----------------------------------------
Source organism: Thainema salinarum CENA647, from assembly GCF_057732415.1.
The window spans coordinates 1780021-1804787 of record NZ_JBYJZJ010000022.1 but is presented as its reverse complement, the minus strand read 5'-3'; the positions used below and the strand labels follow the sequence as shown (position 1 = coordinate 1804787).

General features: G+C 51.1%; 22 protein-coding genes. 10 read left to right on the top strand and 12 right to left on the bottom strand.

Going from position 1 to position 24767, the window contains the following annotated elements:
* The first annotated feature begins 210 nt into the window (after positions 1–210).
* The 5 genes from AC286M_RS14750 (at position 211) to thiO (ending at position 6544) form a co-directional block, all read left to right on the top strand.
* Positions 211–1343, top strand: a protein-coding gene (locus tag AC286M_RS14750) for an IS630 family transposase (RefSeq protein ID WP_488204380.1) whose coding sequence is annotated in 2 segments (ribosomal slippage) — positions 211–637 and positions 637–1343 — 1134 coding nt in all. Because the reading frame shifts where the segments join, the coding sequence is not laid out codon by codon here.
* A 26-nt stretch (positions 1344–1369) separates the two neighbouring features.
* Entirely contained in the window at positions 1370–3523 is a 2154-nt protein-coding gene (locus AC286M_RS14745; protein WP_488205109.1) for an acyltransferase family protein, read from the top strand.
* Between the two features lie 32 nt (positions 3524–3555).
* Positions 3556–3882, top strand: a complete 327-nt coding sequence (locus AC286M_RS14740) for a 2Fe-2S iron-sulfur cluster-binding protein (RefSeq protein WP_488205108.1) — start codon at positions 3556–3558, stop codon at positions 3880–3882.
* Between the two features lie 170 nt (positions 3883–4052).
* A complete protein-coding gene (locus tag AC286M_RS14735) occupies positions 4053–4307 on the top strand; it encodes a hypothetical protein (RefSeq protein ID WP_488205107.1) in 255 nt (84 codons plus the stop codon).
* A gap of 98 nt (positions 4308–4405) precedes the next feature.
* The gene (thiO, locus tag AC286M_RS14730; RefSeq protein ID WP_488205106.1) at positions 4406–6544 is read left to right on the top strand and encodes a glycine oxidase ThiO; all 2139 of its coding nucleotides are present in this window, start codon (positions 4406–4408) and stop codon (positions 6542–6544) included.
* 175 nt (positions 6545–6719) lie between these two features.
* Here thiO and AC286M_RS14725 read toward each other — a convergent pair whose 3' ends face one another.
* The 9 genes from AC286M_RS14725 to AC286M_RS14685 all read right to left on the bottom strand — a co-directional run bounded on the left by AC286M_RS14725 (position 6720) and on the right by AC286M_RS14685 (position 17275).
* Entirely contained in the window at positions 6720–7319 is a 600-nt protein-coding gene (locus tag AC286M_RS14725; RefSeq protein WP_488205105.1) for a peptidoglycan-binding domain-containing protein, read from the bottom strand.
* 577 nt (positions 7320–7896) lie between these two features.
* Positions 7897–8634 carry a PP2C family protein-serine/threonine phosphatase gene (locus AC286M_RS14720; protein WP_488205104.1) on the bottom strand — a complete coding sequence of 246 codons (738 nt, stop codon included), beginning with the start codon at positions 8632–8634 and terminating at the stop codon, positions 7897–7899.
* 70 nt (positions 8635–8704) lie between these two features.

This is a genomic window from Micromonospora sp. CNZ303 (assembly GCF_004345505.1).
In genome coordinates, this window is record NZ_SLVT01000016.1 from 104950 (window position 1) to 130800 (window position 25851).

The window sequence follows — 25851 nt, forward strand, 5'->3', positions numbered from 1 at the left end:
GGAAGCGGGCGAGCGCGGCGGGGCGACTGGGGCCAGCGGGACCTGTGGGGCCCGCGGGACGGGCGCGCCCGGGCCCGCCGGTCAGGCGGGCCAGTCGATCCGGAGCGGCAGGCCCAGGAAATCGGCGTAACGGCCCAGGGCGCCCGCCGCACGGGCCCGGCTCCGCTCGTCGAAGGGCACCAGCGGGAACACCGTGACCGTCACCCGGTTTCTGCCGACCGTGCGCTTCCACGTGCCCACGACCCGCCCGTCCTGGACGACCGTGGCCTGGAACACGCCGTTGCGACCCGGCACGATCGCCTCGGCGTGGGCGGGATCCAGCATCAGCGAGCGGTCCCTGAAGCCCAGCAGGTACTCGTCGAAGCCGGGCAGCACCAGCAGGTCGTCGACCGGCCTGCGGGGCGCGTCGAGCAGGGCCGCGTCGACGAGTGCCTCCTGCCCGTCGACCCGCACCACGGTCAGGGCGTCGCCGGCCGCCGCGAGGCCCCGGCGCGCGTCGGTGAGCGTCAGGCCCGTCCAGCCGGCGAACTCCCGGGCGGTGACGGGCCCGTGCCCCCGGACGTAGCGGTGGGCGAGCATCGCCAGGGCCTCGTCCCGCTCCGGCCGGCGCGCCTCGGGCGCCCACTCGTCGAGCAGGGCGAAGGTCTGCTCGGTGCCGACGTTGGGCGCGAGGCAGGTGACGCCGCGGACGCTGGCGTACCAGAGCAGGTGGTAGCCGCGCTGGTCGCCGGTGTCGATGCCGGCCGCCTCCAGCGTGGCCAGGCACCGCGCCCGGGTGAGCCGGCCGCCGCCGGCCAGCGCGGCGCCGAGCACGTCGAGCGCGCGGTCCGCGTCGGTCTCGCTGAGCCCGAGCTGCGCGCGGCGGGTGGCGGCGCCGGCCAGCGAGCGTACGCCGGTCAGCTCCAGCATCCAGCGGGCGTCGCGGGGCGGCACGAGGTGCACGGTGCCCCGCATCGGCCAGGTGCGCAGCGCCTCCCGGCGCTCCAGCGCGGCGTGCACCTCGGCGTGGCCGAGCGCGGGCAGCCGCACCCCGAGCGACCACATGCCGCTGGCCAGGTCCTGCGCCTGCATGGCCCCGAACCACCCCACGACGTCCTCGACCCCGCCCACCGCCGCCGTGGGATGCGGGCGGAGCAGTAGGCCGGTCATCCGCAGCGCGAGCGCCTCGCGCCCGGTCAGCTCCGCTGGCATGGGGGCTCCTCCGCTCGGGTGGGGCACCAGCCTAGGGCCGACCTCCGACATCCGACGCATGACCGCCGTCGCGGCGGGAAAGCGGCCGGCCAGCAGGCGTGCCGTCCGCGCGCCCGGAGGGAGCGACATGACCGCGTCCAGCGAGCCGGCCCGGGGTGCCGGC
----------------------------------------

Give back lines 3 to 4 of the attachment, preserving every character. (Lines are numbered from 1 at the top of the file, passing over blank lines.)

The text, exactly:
General features: G+C 51.1%; 22 protein-coding genes. 10 read left to right on the top strand and 12 right to left on the bottom strand.

Going from position 1 to position 24767, the window contains the following annotated elements: